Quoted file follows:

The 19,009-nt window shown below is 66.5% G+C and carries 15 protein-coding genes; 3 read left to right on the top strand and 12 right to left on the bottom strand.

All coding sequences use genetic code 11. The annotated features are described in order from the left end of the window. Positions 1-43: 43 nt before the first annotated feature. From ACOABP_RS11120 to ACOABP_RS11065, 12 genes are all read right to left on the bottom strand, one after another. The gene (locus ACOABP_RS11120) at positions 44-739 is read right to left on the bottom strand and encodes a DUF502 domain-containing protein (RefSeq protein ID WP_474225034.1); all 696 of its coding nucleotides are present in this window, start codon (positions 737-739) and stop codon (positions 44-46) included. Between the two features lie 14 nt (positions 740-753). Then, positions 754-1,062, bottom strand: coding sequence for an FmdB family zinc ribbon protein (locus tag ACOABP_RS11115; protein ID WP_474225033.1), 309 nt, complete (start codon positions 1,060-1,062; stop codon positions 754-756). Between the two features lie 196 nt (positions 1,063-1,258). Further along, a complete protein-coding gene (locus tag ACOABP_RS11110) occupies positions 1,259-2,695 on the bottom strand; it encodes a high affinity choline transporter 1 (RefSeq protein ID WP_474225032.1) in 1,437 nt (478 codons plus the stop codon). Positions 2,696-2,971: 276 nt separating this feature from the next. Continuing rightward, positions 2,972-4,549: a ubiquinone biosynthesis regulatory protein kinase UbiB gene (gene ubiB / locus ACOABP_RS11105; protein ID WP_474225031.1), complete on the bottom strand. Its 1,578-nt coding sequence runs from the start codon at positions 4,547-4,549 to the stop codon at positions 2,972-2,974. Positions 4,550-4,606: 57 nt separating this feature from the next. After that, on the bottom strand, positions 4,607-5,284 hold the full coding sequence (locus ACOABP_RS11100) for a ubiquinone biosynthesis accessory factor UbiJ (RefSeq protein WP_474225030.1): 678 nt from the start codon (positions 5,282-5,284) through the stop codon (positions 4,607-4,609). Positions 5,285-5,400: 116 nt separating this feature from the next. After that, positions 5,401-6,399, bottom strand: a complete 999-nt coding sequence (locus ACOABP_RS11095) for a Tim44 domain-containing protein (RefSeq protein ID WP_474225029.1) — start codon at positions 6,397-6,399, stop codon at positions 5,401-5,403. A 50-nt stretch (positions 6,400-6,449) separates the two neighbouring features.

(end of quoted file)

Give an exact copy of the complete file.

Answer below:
The 19,009-nt window shown below is 66.5% G+C and carries 15 protein-coding genes; 3 read left to right on the top strand and 12 right to left on the bottom strand.

All coding sequences use genetic code 11. The annotated features are described in order from the left end of the window. Positions 1-43: 43 nt before the first annotated feature. From ACOABP_RS11120 to ACOABP_RS11065, 12 genes are all read right to left on the bottom strand, one after another. The gene (locus ACOABP_RS11120) at positions 44-739 is read right to left on the bottom strand and encodes a DUF502 domain-containing protein (RefSeq protein ID WP_474225034.1); all 696 of its coding nucleotides are present in this window, start codon (positions 737-739) and stop codon (positions 44-46) included. Between the two features lie 14 nt (positions 740-753). Then, positions 754-1,062, bottom strand: coding sequence for an FmdB family zinc ribbon protein (locus tag ACOABP_RS11115; protein ID WP_474225033.1), 309 nt, complete (start codon positions 1,060-1,062; stop codon positions 754-756). Between the two features lie 196 nt (positions 1,063-1,258). Further along, a complete protein-coding gene (locus tag ACOABP_RS11110) occupies positions 1,259-2,695 on the bottom strand; it encodes a high affinity choline transporter 1 (RefSeq protein ID WP_474225032.1) in 1,437 nt (478 codons plus the stop codon). Positions 2,696-2,971: 276 nt separating this feature from the next. Continuing rightward, positions 2,972-4,549: a ubiquinone biosynthesis regulatory protein kinase UbiB gene (gene ubiB / locus ACOABP_RS11105; protein ID WP_474225031.1), complete on the bottom strand. Its 1,578-nt coding sequence runs from the start codon at positions 4,547-4,549 to the stop codon at positions 2,972-2,974. Positions 4,550-4,606: 57 nt separating this feature from the next. After that, on the bottom strand, positions 4,607-5,284 hold the full coding sequence (locus ACOABP_RS11100) for a ubiquinone biosynthesis accessory factor UbiJ (RefSeq protein WP_474225030.1): 678 nt from the start codon (positions 5,282-5,284) through the stop codon (positions 4,607-4,609). Positions 5,285-5,400: 116 nt separating this feature from the next. After that, positions 5,401-6,399, bottom strand: a complete 999-nt coding sequence (locus ACOABP_RS11095) for a Tim44 domain-containing protein (RefSeq protein ID WP_474225029.1) — start codon at positions 6,397-6,399, stop codon at positions 5,401-5,403. A 50-nt stretch (positions 6,400-6,449) separates the two neighbouring features.